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Are You Hungry?

The problem of hunger in the UK and beyond

by Janice Ross

Suitable for Whole School (Sec)


To consider the problem of hunger in the world and raise awareness of people who are hungry in the UK.

Preparation and materials

  • Have available a map of the world and the means to display it during the assembly. An example is available at:

  • You will need to display the following statements.

    - We have food poverty in the UK. It just wears a different face.
    - Hunger is the world’s greatest solvable problem.

  • Have available the video ‘Josh’s Story’ and the means to show it during the assembly. It is 0.44 minutes long and is available at:

  • If possible, find out about a local food bank. Alternatively, invite someone from a local food bank to visit the school and speak about their work.

  • To find out more about The Trussell Trust, see:


  1. Show the map of the world.

    Ask the students which countries suffer from the problems of hunger and malnutrition. (The answers will probably concentrate on countries in Africa, Asia and the Middle East, but a student might mention the UK. If so, agree, but make no further comment.)

  2. Explain that, at present, an estimated 795 million of the 7.3 billion people in the world do not have enough food. That’s one in every nine people.

  3. Ask the students to name some of the causes of hunger and malnutrition. Possible answers may include:

    - poverty
    - climate change
    - lack of women’s empowerment
    - lack of access to clean water and sanitation
    - lack of education and literacy
    - war

    You may like to record the answers given.

  4. Highlight the UK on the world map and explain that the UK suffers from the problems of hunger and malnutrition, too.

    Point out that this may be a surprise to some people. However, it is estimated that more than 8 million of the 66 million people in the UK are struggling to put food on the table.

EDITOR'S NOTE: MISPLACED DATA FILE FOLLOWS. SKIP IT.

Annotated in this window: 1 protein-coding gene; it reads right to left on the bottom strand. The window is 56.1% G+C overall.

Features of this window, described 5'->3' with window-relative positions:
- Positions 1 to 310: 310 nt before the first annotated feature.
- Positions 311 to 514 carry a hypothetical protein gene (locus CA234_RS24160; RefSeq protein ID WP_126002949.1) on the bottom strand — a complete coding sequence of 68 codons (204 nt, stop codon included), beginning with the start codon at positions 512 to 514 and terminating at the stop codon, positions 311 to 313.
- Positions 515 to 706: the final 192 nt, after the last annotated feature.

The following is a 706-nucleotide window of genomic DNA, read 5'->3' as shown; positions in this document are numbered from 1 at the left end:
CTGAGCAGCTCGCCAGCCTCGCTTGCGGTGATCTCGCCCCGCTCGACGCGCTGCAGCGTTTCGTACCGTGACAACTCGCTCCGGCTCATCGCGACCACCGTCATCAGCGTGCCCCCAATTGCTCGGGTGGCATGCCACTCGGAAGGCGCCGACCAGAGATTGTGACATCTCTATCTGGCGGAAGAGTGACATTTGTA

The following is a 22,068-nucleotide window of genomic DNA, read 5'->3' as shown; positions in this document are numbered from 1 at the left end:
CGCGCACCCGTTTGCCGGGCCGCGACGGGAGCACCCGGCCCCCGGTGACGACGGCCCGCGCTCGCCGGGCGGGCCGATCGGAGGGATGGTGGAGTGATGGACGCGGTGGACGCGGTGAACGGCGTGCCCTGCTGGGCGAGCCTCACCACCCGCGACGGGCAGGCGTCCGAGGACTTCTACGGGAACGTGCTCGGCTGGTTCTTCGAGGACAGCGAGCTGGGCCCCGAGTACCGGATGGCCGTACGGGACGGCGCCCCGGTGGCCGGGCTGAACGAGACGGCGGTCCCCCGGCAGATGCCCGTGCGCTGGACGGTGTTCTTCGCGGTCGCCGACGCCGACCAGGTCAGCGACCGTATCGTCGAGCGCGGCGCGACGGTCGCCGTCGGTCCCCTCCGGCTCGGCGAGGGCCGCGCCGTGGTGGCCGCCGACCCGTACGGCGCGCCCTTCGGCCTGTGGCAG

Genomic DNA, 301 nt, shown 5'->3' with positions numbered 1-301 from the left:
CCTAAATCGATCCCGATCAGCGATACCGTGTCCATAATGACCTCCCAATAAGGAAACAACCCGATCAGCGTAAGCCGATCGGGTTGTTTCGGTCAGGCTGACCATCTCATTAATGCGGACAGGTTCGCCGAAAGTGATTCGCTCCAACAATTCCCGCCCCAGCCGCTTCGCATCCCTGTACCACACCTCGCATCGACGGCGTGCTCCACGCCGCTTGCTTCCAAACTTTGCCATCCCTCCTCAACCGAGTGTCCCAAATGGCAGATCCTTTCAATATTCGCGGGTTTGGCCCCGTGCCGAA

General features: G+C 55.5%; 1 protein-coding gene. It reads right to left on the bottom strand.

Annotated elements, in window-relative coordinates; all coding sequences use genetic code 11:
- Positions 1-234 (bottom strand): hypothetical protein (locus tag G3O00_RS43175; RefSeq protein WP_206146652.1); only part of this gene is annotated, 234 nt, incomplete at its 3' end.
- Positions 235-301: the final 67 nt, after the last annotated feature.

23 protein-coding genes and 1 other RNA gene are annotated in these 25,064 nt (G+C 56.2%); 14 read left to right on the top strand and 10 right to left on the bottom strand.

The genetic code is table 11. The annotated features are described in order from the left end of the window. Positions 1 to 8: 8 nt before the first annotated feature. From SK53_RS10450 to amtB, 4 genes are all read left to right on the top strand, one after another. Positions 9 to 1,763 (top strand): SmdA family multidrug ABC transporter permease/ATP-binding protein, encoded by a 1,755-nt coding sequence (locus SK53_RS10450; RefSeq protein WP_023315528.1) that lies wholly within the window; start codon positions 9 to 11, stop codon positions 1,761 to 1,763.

5. ‘Food insecurity’ is defined as experiencing hunger, and the inability to secure enough food of sufficient quality and quantity for good health.

    Food insecurity can have a wide range of results.

    - Parents cut down on food to enable their children to eat.
    - Many children have no breakfast before school.
    - Breakfast clubs have been set up to cover the school holidays as well as term-time.
    - Food banks have been established in many towns and cities.

  6. Show the statement ‘We have food poverty in the UK. It just wears a different face.’

    Revisit the causes of hunger and malnutrition that were identified earlier. Explain that these causes do not apply to the problem of hunger in the UK.

  7. Watch the video ‘Josh’s Story’.

    The Trussell Trust helps people in the UK who are in need of food. It identifies several reasons why people in the UK might suffer from hunger. Among them are:

    - low incomes
    - redundancy
    - rental increases
    - the rising cost of living
    - unexpected bills

Time for reflection

Show the statement ‘Hunger is the world’s greatest solvable problem.’

Ask the students to consider this statement for a moment.

Pause to allow time for thought.

Ask the students, ‘What can we do to help?’

If possible, give information about a local food bank. Perhaps the school could do a collection of food or the students could volunteer at a centre.

Dear God,
We pray for the many around the world who are hungry.
We pray for people in the UK who are worried about feeding their families.
Thank you for all those who have seen a need to help and are doing something about the problem.
Please help us to be willing to help anyone in need.

Publication date: April 2018   (Vol.20 No.4)    Published by SPCK, London, UK.
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